cardinal

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car·di·nal

 (kär′dn-əl, kärd′nəl)
adj.
1. Of foremost importance; paramount: a cardinal rule; cardinal sins.
2. Dark to deep or vivid red.
n.
1. Abbr. Card. Roman Catholic Church A high church official, ranking just below the pope, who has been appointed by a pope to membership in the College of Cardinals.
2. A dark to deep or vivid red.
3. A North American bird (Cardinalis cardinalis) having a crested head, a short thick bill, and bright red plumage in the male.
4. A short hooded cloak, originally of scarlet cloth, worn by women in the 1700s.
5. A cardinal number.

[Middle English, from Late Latin cardinālis, principal, pivotal, from Latin, serving as a hinge, from cardō, cardin-, hinge.]

car′di·nal·ship′ n.
American Heritage® Dictionary of the English Language, Fifth Edition. Copyright © 2016 by Houghton Mifflin Harcourt Publishing Company. Published by Houghton Mifflin Harcourt Publishing Company. All rights reserved.

cardinal

(ˈkɑːdɪnəl)
n
1. (Roman Catholic Church) RC Church any of the members of the Sacred College, ranking next after the pope, who elect the pope and act as his chief counsellors
2. (Colours) Also called: cardinal red a deep vivid red colour
3. (Mathematics) See cardinal number
4. (Animals) Also called: cardinal grosbeak or redbird (US)a crested North American bunting, Richmondena (or Pyrrhuloxia) cardinalis, the male of which has a bright red plumage and the female a brown one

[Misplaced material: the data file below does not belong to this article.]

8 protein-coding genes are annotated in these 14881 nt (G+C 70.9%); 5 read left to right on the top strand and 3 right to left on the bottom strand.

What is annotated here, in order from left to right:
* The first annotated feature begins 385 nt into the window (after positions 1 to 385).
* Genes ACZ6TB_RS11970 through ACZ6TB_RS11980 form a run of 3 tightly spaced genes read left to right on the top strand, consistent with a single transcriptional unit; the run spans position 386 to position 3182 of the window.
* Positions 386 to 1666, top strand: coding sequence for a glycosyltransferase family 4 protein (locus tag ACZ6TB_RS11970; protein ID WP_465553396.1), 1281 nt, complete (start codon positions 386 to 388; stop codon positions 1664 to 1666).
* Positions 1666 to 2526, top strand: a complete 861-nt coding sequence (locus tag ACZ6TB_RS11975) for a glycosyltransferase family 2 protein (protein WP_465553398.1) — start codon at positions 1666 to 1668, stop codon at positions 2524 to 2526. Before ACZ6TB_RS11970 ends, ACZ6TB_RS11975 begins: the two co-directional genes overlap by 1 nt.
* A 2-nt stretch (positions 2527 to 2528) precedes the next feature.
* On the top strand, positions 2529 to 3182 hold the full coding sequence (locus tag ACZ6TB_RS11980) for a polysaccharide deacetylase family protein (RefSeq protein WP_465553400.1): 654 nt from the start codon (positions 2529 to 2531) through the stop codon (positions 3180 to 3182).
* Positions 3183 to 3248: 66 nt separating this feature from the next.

5. (Animals) a fritillary butterfly, Pandoriana pandora, found in meadows of southern Europe
6. (Clothing & Fashion) a woman's hooded shoulder cape worn in the 17th and 18th centuries
adj
7. (usually prenominal) fundamentally important; principal: cardinal sin.
8. (Colours) of a deep vivid red colour
9. (Anatomy) astrology of or relating to the signs Aries, Cancer, Libra, and Capricorn. Compare mutable2, fixed10
[C13: from Latin cardinālis, literally: relating to a hinge, hence, that on which something depends, principal, from cardō hinge]
ˈcardinally adv
Collins English Dictionary – Complete and Unabridged, 12th Edition 2014 © HarperCollins Publishers 1991, 1994, 1998, 2000, 2003, 2006, 2007, 2009, 2011, 2014

car•di•nal

(ˈkɑr dn l)

adj.
1. of prime importance; chief; principal.
2. of the color cardinal.
n.
3. a high ecclesiastic appointed by the pope to the College of Cardinals.
4. a common crested songbird, Cardinalis cardinalis, of North America, the male of which is bright red.
5. a deep, rich red color.
6. a woman's short scarlet cloak with a hood, worn in the 18th century.
[before 1150; < Latin cardinālis <cardō hinge]
car′di•nal•ly, adv.
car′di•nal•ship`, n.
Random House Kernerman Webster's College Dictionary, © 2010 K Dictionaries Ltd. Copyright 2005, 1997, 1991 by Random House, Inc. All rights reserved.

cardinal

One of the three qualities; associated with receptivity, initiative and executive action.
Dictionary of Unfamiliar Words by Diagram Group Copyright © 2008 by Diagram Visual Information Limited